Just returned from my local Auth. Nikon Repair Center Southern Photo for a round of sensor cleaning..
Did a beach shoot last weekend and everytime I go to beach, I have it cleaned..no questions asked....
The cost is $50 for full cleaning of the sensor and internal cleaning...it comes back perfect !!!
I've read alot of the various systems....just curious how many here do their own or have it done...I know there are huge risks to damaging the sensor if not cleaned properly.
What are the risks? What are the benefits?
Now, the team at So. Photo are great....walk in service..I dropped it (two (one)D700 and (one) D7K) of them off, went had a coffee at the local cofeee shop, by the time I got back, cleaned and ready to go. I know it's done perfectly, and I feel assured no sensor damage...
Dino -- If the cost is no great issue... if the service people do the job right and promptly... and if the coffee's good, I'd stay the course! I have cleaned my own sensors several times, but it always makes me a bit apprehensive. I try to change lenses as infrequently as possible and under the best conditions (like return to my car if I can.) Again, if the cost is not a war-stopper, it seems to me that you have a workable and working plan!
My problem is I'm really hard on the equipment with most of my photos being conducted in an outdoor environment...I'm limiting my lense changes by carrying two bodies when I'm out doing my fishing shots......
Still considering...but, to be honest, as you mention, I can get to the tech center by 0800, go grab a coffee and donut or eggs, and by the time I return, I'm out by 0845....they also offer one free cleaning within 30 days...which I'll begin to take them up on as there's a small chinese grocery store nearby....
So, it's not like I'm living 2 hours away...it's literally 30 min from the house and no wait....hard to ask for more I know....
It's just at $100 a pop (for two), it adds up I guess..but, then again, so does a repair..after you damage the sensor
Dino, It appears like you're leaning in the direction of having your sensor professionally cleaned instead of purchasing the kit and doing it yourself. I have cleaned my D700 sensors a handful of times, but always with apprehension. I think if I were in your shoes, I would probably stick with what you're doing since it's convenient and it's not cost prohibitive.
I wish i could follow your cleaning route. Here in Portugal we have to send it to Nikon Portugal (which is in Spain), and it takes about two weeks to return back. I would stick with the service cleaning.
Nikonians!!! My best investment made after my camera!!!
If you're really worried about damaging the sensor, you could always do what I did. I have an old D50 that I use as my high risk body, I used it to practice on. I purchased a cleaning kit complete with a dozen swabs and then cleaned the sensor weekly until I felt confident enough to clean my D700 and D300s. I don't think I spent more than a month cleaning the D50 before moving on, now I feel comfortable cleaning all my bodies. Now that I can clean my own bodies for less than $10 in supplies I tend to clean as soon as I see a spot on the sensor that will not blow off with my rocket blower. I've always wondered what the risk to cleaning infrequently, and putting up with a couple of spots until there was a big enough mess to warrant cleaning. I think that having something stuck to the sensor for a prolonged period of time might give it the opportunity to weld itself to the sensor. Now that I carry cleaning gear with me, I worry less about changing lenses and more about the best setup for the shot. I should also mention that a lit sensor loupe or magnifying lamp (I have one for fly-tying) is a great help.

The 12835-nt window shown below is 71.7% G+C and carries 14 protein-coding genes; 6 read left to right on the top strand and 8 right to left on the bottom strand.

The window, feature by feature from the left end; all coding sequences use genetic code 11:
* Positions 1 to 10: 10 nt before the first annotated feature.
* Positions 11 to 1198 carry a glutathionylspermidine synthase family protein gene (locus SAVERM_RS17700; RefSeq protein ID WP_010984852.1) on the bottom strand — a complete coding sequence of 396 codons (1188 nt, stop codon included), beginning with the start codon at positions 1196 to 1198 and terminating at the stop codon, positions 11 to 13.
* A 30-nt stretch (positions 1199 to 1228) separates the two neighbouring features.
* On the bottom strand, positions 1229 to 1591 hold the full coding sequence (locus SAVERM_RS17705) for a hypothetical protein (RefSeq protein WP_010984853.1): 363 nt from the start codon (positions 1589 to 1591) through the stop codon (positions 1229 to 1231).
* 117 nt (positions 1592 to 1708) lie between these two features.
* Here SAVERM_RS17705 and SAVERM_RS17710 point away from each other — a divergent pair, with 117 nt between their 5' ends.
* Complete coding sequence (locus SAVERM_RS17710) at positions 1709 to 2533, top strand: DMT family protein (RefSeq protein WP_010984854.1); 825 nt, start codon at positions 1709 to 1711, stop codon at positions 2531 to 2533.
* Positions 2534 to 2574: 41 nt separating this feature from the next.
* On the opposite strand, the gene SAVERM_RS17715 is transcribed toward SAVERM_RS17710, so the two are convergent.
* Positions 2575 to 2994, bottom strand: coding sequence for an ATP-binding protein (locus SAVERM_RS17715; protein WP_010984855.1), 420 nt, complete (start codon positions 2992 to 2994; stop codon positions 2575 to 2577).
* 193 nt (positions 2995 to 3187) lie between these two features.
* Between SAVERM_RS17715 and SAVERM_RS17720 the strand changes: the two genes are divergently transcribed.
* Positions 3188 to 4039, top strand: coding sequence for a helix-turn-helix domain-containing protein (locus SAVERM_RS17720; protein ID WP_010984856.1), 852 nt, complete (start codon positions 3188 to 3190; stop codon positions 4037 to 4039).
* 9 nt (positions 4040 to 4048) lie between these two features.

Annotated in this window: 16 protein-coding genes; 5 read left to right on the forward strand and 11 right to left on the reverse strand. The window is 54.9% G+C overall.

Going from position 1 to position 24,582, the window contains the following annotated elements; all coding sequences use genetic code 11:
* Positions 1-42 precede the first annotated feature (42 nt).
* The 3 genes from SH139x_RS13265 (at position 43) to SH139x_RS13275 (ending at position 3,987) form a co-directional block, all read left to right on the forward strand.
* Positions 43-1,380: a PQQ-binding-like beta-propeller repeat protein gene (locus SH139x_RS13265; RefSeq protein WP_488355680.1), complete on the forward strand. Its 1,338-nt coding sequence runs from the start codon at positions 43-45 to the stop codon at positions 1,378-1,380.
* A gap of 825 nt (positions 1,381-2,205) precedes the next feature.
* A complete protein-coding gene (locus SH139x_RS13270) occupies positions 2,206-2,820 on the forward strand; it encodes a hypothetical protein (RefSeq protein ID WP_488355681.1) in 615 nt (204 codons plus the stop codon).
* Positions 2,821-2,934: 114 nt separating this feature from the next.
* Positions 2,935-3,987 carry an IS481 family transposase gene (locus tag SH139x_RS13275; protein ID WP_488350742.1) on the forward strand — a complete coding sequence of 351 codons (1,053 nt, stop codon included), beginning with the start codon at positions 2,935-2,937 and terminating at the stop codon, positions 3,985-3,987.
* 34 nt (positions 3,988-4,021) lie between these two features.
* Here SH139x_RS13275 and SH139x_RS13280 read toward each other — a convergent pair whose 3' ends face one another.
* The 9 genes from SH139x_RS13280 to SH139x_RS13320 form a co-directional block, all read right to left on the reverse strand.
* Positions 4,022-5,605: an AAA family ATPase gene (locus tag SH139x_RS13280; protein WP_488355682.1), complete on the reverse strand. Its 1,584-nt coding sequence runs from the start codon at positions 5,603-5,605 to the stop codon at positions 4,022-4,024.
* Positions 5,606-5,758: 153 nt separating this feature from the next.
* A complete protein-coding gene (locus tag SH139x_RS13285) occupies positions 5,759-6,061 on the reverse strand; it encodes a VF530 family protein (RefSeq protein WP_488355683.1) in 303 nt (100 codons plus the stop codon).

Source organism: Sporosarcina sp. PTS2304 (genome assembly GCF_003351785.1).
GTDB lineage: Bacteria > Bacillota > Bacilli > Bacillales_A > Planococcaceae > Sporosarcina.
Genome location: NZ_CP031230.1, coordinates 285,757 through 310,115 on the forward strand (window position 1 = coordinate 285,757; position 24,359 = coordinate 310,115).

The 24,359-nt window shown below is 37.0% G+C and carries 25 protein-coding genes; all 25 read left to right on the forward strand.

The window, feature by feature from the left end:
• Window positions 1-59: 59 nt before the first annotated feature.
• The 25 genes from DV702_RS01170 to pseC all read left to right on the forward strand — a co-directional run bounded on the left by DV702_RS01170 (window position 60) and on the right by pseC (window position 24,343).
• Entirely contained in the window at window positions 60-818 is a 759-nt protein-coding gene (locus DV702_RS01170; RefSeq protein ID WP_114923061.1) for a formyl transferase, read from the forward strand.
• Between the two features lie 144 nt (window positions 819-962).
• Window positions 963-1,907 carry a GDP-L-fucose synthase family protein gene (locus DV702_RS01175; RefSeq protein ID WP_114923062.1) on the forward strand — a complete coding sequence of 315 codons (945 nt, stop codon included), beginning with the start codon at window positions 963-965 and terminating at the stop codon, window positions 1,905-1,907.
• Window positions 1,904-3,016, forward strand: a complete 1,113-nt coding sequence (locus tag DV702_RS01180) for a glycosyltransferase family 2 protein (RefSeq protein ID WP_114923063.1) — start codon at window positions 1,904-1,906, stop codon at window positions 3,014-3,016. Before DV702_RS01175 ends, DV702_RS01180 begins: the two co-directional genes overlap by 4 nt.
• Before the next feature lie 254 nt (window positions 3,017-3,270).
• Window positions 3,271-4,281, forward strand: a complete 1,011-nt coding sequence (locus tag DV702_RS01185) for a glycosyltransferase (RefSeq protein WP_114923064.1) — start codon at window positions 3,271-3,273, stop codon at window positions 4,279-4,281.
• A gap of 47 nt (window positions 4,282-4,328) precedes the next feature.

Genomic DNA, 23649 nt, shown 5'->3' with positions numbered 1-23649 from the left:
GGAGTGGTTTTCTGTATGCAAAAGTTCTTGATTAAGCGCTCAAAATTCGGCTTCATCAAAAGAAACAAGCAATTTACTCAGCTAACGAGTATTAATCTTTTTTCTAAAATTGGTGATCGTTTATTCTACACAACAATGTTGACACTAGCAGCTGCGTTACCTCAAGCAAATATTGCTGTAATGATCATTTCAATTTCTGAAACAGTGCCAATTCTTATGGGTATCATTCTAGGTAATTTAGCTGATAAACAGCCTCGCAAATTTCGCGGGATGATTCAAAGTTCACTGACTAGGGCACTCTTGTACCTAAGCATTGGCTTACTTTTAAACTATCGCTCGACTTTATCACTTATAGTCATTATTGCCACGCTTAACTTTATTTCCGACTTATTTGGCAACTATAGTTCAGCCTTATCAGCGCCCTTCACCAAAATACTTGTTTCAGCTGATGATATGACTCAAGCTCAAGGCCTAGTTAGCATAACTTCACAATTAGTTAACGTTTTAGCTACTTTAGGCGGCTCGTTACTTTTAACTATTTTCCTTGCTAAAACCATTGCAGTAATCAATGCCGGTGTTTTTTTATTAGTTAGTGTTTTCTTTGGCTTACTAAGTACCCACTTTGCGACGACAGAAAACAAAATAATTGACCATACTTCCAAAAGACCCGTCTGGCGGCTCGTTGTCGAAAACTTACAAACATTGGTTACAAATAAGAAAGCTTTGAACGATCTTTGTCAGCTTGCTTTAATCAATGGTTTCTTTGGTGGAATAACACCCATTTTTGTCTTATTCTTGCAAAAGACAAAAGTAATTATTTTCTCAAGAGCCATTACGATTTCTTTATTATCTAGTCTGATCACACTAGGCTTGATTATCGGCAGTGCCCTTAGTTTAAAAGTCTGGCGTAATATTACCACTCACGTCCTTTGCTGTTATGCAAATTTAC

Will shoot for fame...fun...food... a heck I'll shoot anytime anywhere.
My D700 has NEVER been professionally cleaned and NEVER wet cleaned. Essentially all I do I use the auto setting to clean my sensor and occasionally I have hooked up my power supply, locked the mirror and used my rocket blower to blow out the inside. I have shot in all kinds of environments from Iceland to South America, in he rain, in the heat, in dusty windy places. etc. Perhaps I am just lucky.
Oh I get occasional spots in the images but they are usually 1 to 3 at most and when they are there they are easy to remove. I just look at the images at 200 % and zap the one I see. You could also map the spots if you don't use the auto clean function. I have shot on beaches, in dust, in rain, etc. If it got to be a problem, I would have it professionally cleaned.
I constantly shoot in dusty, dirty conditions. Both the D700 and the D300 are set to clean the sensor automatically upon turning on, and again upon shutdown. In addition, I use a rocket blower any time I change lenses.
In addition, both bodies get serviced by Nikon at least every six months. This includes a sensor cleaning.
I let the pros do the serious sensor cleaning. The bodies are in for the once-over, anyway.
I live in Utah. Think lots of dry desert. The dry air creates static. Nearly every time I take off a lens I get dust. I use a rocket blower for what I can, but it accumulates after a few months. I have tried swabbing it myself but I seem to just make more of a mess. The dust ends up along the edges and I'm always unhappy with the result.
Hence, I take my cameras (a D300s and a D4) to my local shop about twice a year for a cleaning. $35 and a cup of coffee later good as new. Very much worth it in my book.
I have heard great things about the Arctic Butterfly cleaning tools. They're expensive but perhaps worth it if you don't have a good local shop. For me, I'll stick with the twice yearly cleaning done in-shop.